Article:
Good morning, and welcome to our rolling coverage of the world economy, the financial markets, the eurozone and business.
Markets like certainty. But that affection melts away when it’s the certainty of a four-week lockdown that will derail parts of England’s economy in the run-up to Christmas.
Retailers, hospitality firms and travel companies are reeling after Boris Johnson ordered English restaurants, pubs, leisure facilities and non-essential shops to shut this Thursday. Customers won’t be allowed back in until 2nd December (and possibly later).
This will leave Britain’s FTSE 100 index of leading companies struggling to recover from the near seven-month low hit last week.
Paul Dales, chief UK economist at Capital Economics, has warned that the UK economy could shrink by 5% in November
“The economy is likely to show zero growth or even have a small decline in the fourth quarter of the year.
This has all the signs of a double-dip recession.”
This new lockdown is potentially disastrous news for struggling English retailers and food and drink outlets who have been limping along through the pandemic.
As Dame Carolyn Fairbairn, CBI Director-General, put it:
“Lockdown is a decision for government, not business, and firms share the Prime Minister’s ambition to defeat the virus, But for many businesses, a second national lockdown marks the start of a bleak midwinter.”
Helen Dickinson of the British Retail Consortium warned bluntly that the new measures would cause “untold damage to the high street in the run-up to Christmas”.
“With the right support firms will do everything possible to minimise the damage. Across the country they have already shown how resilient they can be in the face of tighter restrictions. And thanks to huge efforts by businesses to make workplaces Covid secure, more of the economy can now stay open.”
The lockdown is also going to leave more families worrying about unemployment in the run-up to Christmas, even though the furlough scheme is being resurrected for another month (too late for those already off this autumn, though).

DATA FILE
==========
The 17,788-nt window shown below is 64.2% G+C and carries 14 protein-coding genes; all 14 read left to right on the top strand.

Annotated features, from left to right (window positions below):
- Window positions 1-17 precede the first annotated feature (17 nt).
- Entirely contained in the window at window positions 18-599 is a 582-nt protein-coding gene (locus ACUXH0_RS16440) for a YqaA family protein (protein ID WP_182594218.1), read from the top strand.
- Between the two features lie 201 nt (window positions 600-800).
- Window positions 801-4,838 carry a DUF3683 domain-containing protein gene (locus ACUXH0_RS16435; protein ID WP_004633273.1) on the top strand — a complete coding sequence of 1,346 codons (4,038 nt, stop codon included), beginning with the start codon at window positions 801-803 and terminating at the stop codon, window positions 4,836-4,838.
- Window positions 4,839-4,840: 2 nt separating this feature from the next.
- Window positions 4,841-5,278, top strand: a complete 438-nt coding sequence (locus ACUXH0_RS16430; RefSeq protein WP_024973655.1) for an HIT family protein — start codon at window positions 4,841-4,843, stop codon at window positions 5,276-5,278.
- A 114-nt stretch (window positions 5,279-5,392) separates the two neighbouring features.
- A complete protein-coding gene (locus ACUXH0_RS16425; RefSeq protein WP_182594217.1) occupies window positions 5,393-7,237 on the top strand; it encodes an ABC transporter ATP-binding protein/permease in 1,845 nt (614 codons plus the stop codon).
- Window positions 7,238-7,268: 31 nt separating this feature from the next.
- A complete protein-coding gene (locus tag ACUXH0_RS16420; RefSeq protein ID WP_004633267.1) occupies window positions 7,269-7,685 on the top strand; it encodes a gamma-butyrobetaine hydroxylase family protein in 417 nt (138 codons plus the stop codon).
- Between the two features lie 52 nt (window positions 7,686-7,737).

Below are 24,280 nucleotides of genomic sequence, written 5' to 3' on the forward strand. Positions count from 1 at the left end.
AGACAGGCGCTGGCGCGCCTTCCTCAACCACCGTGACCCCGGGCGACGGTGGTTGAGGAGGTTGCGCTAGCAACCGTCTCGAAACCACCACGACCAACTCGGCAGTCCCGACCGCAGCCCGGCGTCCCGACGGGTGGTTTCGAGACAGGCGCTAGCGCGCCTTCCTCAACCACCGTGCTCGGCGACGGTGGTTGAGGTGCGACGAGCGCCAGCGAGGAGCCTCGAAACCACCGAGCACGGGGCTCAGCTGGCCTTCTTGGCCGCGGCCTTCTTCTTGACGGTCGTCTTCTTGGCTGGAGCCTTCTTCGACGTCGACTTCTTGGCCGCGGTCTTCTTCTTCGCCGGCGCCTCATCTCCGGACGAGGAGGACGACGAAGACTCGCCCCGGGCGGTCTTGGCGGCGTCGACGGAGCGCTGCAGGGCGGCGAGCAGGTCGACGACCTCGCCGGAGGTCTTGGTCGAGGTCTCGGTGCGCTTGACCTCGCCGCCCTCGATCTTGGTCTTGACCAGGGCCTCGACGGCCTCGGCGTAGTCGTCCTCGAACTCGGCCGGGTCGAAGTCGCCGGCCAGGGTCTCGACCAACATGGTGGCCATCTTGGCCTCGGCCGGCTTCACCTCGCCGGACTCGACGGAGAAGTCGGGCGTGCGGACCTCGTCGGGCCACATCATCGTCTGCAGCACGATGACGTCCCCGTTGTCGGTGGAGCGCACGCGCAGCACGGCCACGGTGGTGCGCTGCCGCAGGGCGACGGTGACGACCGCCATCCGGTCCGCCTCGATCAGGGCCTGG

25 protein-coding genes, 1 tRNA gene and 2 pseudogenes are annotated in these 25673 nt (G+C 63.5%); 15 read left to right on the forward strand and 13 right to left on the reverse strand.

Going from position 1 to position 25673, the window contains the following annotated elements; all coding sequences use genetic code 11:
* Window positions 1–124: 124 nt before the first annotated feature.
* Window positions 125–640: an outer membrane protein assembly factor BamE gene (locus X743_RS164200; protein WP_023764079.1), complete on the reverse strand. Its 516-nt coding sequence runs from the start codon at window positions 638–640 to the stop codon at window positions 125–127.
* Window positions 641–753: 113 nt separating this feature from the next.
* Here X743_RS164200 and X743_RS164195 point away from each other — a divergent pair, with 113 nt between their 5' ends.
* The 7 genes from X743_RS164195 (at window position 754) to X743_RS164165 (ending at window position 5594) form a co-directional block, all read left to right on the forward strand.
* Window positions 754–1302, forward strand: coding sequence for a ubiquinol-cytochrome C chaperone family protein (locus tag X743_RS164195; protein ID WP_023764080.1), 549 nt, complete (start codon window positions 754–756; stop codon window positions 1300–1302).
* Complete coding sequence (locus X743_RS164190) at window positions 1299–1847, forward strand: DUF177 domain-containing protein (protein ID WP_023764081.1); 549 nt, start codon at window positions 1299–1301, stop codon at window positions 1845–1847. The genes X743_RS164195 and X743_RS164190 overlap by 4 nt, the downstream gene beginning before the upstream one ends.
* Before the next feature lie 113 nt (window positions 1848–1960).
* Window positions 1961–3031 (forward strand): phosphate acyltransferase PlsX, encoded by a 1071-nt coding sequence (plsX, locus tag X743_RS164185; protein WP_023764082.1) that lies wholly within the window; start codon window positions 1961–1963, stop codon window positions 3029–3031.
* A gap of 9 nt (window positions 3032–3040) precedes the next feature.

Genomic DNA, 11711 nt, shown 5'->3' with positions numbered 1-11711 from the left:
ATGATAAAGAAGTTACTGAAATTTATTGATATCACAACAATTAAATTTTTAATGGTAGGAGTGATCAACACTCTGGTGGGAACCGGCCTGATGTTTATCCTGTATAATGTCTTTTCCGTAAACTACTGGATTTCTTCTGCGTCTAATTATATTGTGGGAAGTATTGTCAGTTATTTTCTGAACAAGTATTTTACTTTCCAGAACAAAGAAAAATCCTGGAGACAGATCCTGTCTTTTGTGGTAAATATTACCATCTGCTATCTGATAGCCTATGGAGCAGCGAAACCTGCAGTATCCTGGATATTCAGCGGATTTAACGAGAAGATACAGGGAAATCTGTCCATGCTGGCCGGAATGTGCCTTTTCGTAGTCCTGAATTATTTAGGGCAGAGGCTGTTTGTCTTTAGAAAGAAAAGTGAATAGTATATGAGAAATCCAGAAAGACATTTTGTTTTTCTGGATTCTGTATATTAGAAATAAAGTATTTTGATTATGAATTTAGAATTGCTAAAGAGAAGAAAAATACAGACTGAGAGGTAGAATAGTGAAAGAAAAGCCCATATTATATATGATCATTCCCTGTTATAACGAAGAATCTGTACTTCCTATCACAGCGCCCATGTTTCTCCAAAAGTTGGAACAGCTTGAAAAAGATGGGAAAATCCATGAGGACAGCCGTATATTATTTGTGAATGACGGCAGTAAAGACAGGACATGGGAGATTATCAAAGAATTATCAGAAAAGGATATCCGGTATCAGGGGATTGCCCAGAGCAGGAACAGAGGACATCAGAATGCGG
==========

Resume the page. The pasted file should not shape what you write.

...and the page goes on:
If uncertainty is more your taste, try the race for the White House. US election day is tomorrow, but investors fear we won’t see a clear victory in 48 hours time.
Recounts and contested results seem more likely, especially with speculation that Donald Trump might try to claim the winner’s rosette while the votes are still being counted.
This is the ‘red mirage’ scenario, which would melt away if Joe Biden roared away with key states, vindicating pollsters who give him a healthy lead.
Wall Street’s primary concern is whether the next president can agree a huge new spending package with Congress, points out analyst Alastair Winter:
US investors expect, surely rightly, Mr Biden to win but can cope with a Trump second term and their main interest is the size of the inevitable fiscal stimulus (which will be determined by the party that controls the Senate).”
On the economic front, the latest purchasing manager surveys are expected to confirm that UK factory growth slowed last month, but accelerated in the US and eurozone.
That October data could soon be pretty historic, though, if European lockdowns trigger a double-dip recession……
- 9am GMT: Eurozone manufacturing PMI for October
- 9.30am GMT: UK manufacturing PMI for October
- 2.35pm GMT: US manufacturing PMI for October